Fast Track to Prison

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On the checkout line.

One of the most fraudulent uses of food stamps is selling them in exchange for cash or other unapproved items. A recent Missouri case focuses on two individuals selling methamphetamine (definitely an unapproved item) in exchange for Supplemental Nutrition Assistance Program (SNAP) benefits.

Co-defendants Melanie A. Person of Milo and Bobby G. Johnson, Jr. of El Dorado Springs were found guilty of selling methamphetamine in exchange for federal food stamps. Person and Johnson admitted they accepted electronic benefit transfer (EBT) cards and personal identification numbers (PIN) as forms of payment for methamphetamine. (Their METHods of making money are questionable at best.)

Vernon County sheriff’s deputies found 17 bags of methamphetamine in a dresser at Person’s house during a search in August 2018. The 17 bags totaled 16.65 grams of methamphetamine. (Fun fact: the average price for one gram of methamphetamine ranges from $20 to $80 depending on the area where sold. This is the same amount of money that could have been spent on groceries.)

Several EBT cards were also seized when they searched Person’s belongings. (They were issued to Johnson and three other individuals.) Deputies determined that the original owners of the EBT cards sold them to Person in exchange for methamphetamine. (They had intended to sell and distribute the remaining methamphetamine found for more SNAP EBT cards.) Person and Johnson used the EBT cards at various Walmart stores in the cities of Nevada and Raymore.

Person pleaded guilty to one count of conspiracy to commit wire fraud, one count of possessing methamphetamine with the intent to distribute, and one count of possessing a firearm in furtherance of a drug-trafficking crime in October 2019. She was sentenced to six years in federal prison without parole. (Selling ‘speed’ sent her on the fast track to prison.)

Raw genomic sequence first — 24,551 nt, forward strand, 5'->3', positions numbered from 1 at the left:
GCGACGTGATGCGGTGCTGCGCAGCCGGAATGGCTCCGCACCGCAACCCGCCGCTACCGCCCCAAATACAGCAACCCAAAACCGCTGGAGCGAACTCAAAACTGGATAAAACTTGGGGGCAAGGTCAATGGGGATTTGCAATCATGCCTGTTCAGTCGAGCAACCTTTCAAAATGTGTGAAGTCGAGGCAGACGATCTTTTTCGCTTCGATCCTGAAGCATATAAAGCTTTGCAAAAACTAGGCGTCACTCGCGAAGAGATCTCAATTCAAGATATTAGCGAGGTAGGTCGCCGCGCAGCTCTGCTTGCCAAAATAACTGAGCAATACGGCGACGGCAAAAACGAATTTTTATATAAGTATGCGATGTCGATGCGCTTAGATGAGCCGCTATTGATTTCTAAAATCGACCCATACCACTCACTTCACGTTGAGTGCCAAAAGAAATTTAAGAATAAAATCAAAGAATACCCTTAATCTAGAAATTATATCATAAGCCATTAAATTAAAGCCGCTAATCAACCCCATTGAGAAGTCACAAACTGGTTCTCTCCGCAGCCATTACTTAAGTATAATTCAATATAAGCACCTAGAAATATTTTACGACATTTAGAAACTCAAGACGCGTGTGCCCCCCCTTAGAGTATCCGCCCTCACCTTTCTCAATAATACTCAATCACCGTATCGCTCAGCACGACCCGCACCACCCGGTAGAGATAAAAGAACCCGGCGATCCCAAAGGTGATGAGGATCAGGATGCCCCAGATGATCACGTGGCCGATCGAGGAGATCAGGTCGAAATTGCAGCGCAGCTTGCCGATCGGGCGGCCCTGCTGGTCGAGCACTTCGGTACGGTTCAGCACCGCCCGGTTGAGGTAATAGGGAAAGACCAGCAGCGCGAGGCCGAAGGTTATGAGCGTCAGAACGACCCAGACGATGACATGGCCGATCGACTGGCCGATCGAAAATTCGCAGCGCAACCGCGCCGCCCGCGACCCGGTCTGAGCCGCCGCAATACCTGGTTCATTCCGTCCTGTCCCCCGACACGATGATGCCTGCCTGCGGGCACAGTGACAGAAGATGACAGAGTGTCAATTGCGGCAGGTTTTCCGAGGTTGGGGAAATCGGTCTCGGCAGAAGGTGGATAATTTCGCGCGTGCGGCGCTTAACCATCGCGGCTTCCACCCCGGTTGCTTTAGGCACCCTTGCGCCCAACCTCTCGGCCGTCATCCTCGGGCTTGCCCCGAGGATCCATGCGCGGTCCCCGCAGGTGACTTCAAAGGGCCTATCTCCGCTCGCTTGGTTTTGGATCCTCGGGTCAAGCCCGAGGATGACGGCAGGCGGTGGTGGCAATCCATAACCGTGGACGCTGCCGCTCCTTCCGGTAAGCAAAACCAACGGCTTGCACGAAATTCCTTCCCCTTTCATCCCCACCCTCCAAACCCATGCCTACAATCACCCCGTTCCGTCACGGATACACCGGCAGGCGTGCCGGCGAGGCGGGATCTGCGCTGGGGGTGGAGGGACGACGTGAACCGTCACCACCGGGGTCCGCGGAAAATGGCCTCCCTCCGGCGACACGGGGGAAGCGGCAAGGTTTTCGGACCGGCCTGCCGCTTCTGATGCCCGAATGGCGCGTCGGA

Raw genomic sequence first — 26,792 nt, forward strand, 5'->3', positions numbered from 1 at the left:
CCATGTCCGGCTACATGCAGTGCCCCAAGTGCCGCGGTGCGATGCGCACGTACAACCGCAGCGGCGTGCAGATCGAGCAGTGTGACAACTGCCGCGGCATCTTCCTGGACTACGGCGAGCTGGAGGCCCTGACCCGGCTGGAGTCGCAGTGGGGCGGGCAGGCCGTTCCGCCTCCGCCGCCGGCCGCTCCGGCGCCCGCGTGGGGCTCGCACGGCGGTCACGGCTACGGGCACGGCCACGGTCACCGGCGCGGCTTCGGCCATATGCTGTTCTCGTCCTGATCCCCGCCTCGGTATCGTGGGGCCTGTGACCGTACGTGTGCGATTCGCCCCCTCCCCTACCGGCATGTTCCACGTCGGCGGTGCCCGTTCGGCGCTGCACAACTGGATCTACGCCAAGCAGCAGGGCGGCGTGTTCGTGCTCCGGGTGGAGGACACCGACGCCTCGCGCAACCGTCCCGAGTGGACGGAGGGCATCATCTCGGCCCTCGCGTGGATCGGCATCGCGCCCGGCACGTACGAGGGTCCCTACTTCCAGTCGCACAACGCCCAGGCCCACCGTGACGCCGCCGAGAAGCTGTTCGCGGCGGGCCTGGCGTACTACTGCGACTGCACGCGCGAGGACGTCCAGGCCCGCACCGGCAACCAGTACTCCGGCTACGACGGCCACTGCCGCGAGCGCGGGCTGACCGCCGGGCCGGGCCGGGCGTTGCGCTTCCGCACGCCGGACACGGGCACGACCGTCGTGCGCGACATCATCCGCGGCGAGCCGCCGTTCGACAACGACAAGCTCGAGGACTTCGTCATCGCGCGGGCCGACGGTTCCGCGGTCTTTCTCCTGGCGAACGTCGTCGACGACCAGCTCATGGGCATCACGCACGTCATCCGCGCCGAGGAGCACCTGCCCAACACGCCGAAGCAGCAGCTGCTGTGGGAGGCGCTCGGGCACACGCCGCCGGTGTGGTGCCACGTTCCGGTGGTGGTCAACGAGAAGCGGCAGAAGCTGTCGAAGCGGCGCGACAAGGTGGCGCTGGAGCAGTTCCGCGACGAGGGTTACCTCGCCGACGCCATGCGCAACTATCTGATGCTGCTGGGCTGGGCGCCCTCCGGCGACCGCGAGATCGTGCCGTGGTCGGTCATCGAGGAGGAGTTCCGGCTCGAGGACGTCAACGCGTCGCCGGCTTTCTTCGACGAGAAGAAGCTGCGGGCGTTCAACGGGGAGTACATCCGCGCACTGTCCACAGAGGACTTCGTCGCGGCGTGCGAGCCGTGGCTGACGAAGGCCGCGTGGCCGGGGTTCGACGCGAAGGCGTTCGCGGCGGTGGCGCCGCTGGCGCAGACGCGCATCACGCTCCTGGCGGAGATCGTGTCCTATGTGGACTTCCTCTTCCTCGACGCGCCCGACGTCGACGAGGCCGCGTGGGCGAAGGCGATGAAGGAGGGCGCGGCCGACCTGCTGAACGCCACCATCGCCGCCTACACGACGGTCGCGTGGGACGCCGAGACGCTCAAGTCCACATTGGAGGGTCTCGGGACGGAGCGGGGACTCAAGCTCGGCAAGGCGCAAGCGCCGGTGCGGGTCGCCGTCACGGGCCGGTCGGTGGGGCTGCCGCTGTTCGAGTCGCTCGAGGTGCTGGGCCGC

Johnson also pleaded guilty to identical charges. He was sentenced to 12 years in federal prison without parole. (Johnson was sentenced to double the time for the same crime. That probably means there was a plea deal.)

Today’s Fraud of the Day comes from an article, “Milo Woman Sentenced for SNAP Fraud, Meth Trafficking,” published by The United States Department of Justice  on June 11, 2020

SPRINGFIELD, Mo. – A Milo, Missouri, woman has been sentenced in federal court for her role in a conspiracy to sell methamphetamine in exchange for Supplemental Nutrition Assistance Program (SNAP) benefits (commonly known as “food stamps”).

Melanie A. Person, 54, was sentenced by M. Douglas Harpool on Wednesday, June 10, to six years in federal prison without parole.

 

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Larry Benson, Senior Director of Strategic Alliances, LexisNexis Risk Solutions - Government

Larry Benson is responsible for developing strategic partnerships and solutions for the government vertical. His expertise focuses on how government programs are defrauded by criminal groups, and the approaches necessary to prevent them from succeeding.

Mr. Benson has 30 years of experience in sales and business development. Before joining LexisNexis® Risk Solutions, he spent 12 years founding and managing two software technology startups. During the 1990s he spent 10 years as a Regional Director helping to grow a New England-based technology company from 300 employees to 7,000. He started his career with Martin Marietta Aerospace working on laser guided weapons and day/night vision systems.

A sought-after speaker and accomplished writer, Mr. Benson is the principal author of “Fraud of the Day,” a website dedicated to educating government officials about how criminals are defrauding government programs. He has co-authored WTF? Where’s the Fraud? How to Unmask and Stop Identity Fraud’s Drain on Our Government, and Data Personified, How Fraud is Changing the Meaning of Identity.

Benson holds a Bachelor of Science in Physics from Albright College, and earned two graduate degrees – a Master of Business Administration from Florida Institute of Technology, and a Master of Science in Engineering from Lehigh University.